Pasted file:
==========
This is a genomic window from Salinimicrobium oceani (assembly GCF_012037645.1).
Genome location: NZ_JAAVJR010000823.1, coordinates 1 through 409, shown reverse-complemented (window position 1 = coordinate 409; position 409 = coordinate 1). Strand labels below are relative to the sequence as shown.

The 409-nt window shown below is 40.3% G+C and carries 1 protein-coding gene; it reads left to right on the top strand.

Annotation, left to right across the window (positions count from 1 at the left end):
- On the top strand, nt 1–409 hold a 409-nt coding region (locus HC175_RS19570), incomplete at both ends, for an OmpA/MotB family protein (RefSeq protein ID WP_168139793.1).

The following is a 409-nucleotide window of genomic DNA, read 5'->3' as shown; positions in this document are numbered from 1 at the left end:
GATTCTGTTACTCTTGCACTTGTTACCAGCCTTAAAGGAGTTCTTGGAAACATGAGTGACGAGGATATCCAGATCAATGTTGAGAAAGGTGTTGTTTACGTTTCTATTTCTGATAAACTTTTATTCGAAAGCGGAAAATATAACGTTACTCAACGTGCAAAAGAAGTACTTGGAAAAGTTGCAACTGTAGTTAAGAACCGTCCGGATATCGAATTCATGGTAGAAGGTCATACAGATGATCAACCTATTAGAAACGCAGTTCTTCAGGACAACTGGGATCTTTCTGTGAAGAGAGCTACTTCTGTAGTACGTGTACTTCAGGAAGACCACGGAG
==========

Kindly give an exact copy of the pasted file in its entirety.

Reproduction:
This is a genomic window from Salinimicrobium oceani (assembly GCF_012037645.1).
Genome location: NZ_JAAVJR010000823.1, coordinates 1 through 409, shown reverse-complemented (window position 1 = coordinate 409; position 409 = coordinate 1). Strand labels below are relative to the sequence as shown.

The 409-nt window shown below is 40.3% G+C and carries 1 protein-coding gene; it reads left to right on the top strand.

Annotation, left to right across the window (positions count from 1 at the left end):
- On the top strand, nt 1–409 hold a 409-nt coding region (locus HC175_RS19570), incomplete at both ends, for an OmpA/MotB family protein (RefSeq protein ID WP_168139793.1).

The following is a 409-nucleotide window of genomic DNA, read 5'->3' as shown; positions in this document are numbered from 1 at the left end:
GATTCTGTTACTCTTGCACTTGTTACCAGCCTTAAAGGAGTTCTTGGAAACATGAGTGACGAGGATATCCAGATCAATGTTGAGAAAGGTGTTGTTTACGTTTCTATTTCTGATAAACTTTTATTCGAAAGCGGAAAATATAACGTTACTCAACGTGCAAAAGAAGTACTTGGAAAAGTTGCAACTGTAGTTAAGAACCGTCCGGATATCGAATTCATGGTAGAAGGTCATACAGATGATCAACCTATTAGAAACGCAGTTCTTCAGGACAACTGGGATCTTTCTGTGAAGAGAGCTACTTCTGTAGTACGTGTACTTCAGGAAGACCACGGAG